Treasuries Finish Lower

Treasuries collapsed after stronger-than-expected economic data boosted expectations for improved growth in the second half the year

One step forward, two steps back. Treasuries collapsed across the board, as still more pieces in the bullish economic puzzle fell into place, catapulting the stock market higher initially. Though the market opened up, the above-consensus gain in second-quarter gross domestic product to 2.4%, and a decline in jobless claims to +388,000, slapped prices back down. A robust Chicago PMI gain to 55.9 and healthy improvements in its sub-components threw more cold water on prices, and Treasuries fell hard as mortgage shops stepped up to shed duration again -- a self-fulfilling trend.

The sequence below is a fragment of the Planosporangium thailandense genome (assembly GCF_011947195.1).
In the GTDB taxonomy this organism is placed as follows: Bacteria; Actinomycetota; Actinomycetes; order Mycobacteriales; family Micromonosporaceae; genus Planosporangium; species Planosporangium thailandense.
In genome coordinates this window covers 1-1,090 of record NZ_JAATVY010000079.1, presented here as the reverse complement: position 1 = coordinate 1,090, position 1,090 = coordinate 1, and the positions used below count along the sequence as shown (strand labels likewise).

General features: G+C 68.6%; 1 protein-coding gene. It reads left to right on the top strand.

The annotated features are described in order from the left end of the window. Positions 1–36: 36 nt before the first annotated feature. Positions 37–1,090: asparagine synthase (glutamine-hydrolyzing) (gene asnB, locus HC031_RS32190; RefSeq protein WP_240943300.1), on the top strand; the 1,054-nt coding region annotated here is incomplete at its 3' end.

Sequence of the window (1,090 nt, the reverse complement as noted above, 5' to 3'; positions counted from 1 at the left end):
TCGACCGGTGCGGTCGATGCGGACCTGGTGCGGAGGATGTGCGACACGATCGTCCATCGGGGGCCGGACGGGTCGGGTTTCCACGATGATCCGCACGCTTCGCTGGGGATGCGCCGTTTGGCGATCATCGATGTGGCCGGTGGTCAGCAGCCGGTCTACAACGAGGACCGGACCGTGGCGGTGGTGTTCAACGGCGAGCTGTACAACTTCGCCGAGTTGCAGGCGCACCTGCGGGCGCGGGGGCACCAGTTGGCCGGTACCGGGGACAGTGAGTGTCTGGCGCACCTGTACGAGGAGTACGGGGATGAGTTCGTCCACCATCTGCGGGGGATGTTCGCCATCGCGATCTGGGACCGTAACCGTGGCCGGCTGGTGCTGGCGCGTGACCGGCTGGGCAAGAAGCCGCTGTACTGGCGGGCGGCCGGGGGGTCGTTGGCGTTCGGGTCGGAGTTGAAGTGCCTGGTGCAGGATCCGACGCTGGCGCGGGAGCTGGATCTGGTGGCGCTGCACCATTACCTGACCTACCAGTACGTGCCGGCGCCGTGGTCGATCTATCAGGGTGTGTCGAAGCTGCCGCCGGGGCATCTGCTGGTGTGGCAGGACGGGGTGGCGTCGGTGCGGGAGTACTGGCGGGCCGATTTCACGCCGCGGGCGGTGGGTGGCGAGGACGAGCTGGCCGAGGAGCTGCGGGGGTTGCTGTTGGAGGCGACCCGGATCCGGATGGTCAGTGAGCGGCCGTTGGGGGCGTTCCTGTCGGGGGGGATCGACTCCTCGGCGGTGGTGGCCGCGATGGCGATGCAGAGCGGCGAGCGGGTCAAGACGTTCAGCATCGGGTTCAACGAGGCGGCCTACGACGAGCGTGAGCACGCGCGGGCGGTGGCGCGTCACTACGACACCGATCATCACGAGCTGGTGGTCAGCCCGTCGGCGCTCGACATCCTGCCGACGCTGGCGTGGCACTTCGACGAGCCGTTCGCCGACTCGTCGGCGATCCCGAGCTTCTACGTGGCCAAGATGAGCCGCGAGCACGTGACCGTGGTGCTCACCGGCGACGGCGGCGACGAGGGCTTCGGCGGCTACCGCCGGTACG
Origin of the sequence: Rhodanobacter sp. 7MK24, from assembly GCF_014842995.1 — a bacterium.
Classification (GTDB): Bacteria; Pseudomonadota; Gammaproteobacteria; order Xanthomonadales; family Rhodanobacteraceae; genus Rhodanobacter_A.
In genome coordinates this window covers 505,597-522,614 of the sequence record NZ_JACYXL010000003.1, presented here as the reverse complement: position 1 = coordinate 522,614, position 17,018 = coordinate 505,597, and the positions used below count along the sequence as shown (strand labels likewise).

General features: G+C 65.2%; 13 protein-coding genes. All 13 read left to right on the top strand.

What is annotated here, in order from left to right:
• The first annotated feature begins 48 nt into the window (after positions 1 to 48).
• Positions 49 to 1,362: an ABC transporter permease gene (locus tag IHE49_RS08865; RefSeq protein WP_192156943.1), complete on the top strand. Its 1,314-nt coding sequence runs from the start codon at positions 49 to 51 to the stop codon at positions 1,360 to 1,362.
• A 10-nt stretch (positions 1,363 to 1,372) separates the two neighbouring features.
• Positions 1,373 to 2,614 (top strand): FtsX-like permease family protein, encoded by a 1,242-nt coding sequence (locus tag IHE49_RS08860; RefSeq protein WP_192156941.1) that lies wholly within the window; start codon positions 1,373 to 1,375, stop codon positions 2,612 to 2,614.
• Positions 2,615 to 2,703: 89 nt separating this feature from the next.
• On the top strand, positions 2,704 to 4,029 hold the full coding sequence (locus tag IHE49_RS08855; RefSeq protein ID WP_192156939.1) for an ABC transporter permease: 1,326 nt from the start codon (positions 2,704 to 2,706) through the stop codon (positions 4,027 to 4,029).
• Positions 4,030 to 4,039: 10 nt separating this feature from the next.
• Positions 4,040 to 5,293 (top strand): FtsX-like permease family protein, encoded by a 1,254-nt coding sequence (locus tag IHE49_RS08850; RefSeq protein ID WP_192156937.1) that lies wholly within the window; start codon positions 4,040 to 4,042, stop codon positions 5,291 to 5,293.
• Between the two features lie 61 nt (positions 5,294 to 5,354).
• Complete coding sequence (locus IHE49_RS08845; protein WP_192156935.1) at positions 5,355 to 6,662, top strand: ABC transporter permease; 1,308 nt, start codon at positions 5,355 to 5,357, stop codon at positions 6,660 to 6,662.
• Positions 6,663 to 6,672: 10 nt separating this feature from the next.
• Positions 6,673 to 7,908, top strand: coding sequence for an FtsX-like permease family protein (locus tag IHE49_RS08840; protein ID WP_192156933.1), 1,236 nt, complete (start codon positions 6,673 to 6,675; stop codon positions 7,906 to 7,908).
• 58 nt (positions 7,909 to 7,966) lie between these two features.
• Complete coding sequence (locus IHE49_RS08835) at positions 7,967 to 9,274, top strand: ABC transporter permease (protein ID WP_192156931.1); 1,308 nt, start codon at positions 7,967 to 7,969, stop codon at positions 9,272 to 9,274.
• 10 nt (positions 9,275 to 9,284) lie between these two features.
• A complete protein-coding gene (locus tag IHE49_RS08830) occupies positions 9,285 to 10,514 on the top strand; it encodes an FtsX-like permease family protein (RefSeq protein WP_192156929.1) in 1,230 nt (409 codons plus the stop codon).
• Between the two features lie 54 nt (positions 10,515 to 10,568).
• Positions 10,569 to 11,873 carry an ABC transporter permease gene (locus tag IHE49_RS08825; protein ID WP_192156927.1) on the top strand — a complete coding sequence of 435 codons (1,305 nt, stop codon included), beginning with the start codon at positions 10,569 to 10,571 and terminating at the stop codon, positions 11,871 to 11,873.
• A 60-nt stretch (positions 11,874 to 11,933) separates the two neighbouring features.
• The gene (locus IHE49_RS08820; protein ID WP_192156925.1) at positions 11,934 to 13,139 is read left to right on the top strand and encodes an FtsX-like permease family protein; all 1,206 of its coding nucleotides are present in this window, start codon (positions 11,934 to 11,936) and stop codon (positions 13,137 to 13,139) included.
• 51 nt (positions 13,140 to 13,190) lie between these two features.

Front-runners targeted the next key yield threshold on the T-note of 4.50%, which finally cracked by late afternoon before some short-covering kicked just ahead of the close. The long-end underperformed after Atlanta Fed's Guynn denied that deflation was an imminent threat and talked up the recovery.

Rumors of accounts seeking to fade the curve steepener for a post-refunding flattener also did the rounds. The September bond closed 2-12/32 lower at 105-20, while the 2-year note and 30-year bond spread widened 1 basis point to +364 basis points. Stocks then squandered their lead into month-end and ahead of payrolls/ISM -- cash yields eased up after the futures close. Agency and swaps spreads blew out once again.

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